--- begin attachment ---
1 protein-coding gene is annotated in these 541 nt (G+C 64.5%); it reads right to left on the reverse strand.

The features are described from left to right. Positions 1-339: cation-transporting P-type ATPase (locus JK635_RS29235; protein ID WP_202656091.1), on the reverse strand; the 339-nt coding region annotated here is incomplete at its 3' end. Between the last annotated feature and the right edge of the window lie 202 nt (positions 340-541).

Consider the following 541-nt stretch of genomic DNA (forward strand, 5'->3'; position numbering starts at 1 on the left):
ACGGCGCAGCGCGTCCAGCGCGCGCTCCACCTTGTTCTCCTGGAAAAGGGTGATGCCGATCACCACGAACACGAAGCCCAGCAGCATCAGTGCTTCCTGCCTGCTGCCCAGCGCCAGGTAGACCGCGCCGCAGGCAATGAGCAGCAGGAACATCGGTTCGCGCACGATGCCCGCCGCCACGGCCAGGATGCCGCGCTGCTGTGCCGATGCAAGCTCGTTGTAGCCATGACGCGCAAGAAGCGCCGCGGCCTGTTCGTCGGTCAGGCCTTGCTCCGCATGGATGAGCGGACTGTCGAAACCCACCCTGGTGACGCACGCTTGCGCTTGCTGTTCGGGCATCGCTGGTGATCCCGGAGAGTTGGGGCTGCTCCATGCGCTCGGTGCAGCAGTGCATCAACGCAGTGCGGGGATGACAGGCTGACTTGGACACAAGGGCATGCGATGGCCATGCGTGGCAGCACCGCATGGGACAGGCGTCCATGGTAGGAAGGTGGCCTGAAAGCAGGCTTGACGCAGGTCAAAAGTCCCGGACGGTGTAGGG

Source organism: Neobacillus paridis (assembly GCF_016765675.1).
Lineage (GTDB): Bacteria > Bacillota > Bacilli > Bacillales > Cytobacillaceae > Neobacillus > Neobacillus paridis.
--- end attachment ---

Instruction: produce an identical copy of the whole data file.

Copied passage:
1 protein-coding gene is annotated in these 541 nt (G+C 64.5%); it reads right to left on the reverse strand.

The features are described from left to right. Positions 1-339: cation-transporting P-type ATPase (locus JK635_RS29235; protein ID WP_202656091.1), on the reverse strand; the 339-nt coding region annotated here is incomplete at its 3' end. Between the last annotated feature and the right edge of the window lie 202 nt (positions 340-541).

Consider the following 541-nt stretch of genomic DNA (forward strand, 5'->3'; position numbering starts at 1 on the left):
ACGGCGCAGCGCGTCCAGCGCGCGCTCCACCTTGTTCTCCTGGAAAAGGGTGATGCCGATCACCACGAACACGAAGCCCAGCAGCATCAGTGCTTCCTGCCTGCTGCCCAGCGCCAGGTAGACCGCGCCGCAGGCAATGAGCAGCAGGAACATCGGTTCGCGCACGATGCCCGCCGCCACGGCCAGGATGCCGCGCTGCTGTGCCGATGCAAGCTCGTTGTAGCCATGACGCGCAAGAAGCGCCGCGGCCTGTTCGTCGGTCAGGCCTTGCTCCGCATGGATGAGCGGACTGTCGAAACCCACCCTGGTGACGCACGCTTGCGCTTGCTGTTCGGGCATCGCTGGTGATCCCGGAGAGTTGGGGCTGCTCCATGCGCTCGGTGCAGCAGTGCATCAACGCAGTGCGGGGATGACAGGCTGACTTGGACACAAGGGCATGCGATGGCCATGCGTGGCAGCACCGCATGGGACAGGCGTCCATGGTAGGAAGGTGGCCTGAAAGCAGGCTTGACGCAGGTCAAAAGTCCCGGACGGTGTAGGG

Source organism: Neobacillus paridis (assembly GCF_016765675.1).
Lineage (GTDB): Bacteria > Bacillota > Bacilli > Bacillales > Cytobacillaceae > Neobacillus > Neobacillus paridis.